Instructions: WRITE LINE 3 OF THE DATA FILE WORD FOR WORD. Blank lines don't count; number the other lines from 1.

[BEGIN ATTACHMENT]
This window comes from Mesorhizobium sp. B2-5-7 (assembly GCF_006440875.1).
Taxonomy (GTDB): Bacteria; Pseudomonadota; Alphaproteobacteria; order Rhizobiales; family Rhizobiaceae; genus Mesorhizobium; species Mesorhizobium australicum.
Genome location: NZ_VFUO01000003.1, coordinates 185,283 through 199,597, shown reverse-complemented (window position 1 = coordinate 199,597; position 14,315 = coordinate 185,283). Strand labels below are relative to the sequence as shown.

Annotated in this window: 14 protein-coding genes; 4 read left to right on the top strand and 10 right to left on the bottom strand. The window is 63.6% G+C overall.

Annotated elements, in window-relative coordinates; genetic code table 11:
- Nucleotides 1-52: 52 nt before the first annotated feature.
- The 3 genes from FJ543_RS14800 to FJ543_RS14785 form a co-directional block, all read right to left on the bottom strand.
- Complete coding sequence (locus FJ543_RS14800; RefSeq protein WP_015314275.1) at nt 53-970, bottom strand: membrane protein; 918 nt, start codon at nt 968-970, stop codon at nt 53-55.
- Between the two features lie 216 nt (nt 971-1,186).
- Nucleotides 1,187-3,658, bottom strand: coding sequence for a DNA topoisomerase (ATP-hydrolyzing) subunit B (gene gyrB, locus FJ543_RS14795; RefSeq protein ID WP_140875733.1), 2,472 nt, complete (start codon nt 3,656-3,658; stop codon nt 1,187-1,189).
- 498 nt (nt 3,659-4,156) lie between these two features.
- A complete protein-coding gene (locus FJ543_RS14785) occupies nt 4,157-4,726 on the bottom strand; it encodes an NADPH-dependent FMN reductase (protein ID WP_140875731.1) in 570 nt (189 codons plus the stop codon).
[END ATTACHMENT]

Genome location: NZ_VFUO01000003.1, coordinates 185,283 through 199,597, shown reverse-complemented (window position 1 = coordinate 199,597; position 14,315 = coordinate 185,283). Strand labels below are relative to the sequence as shown.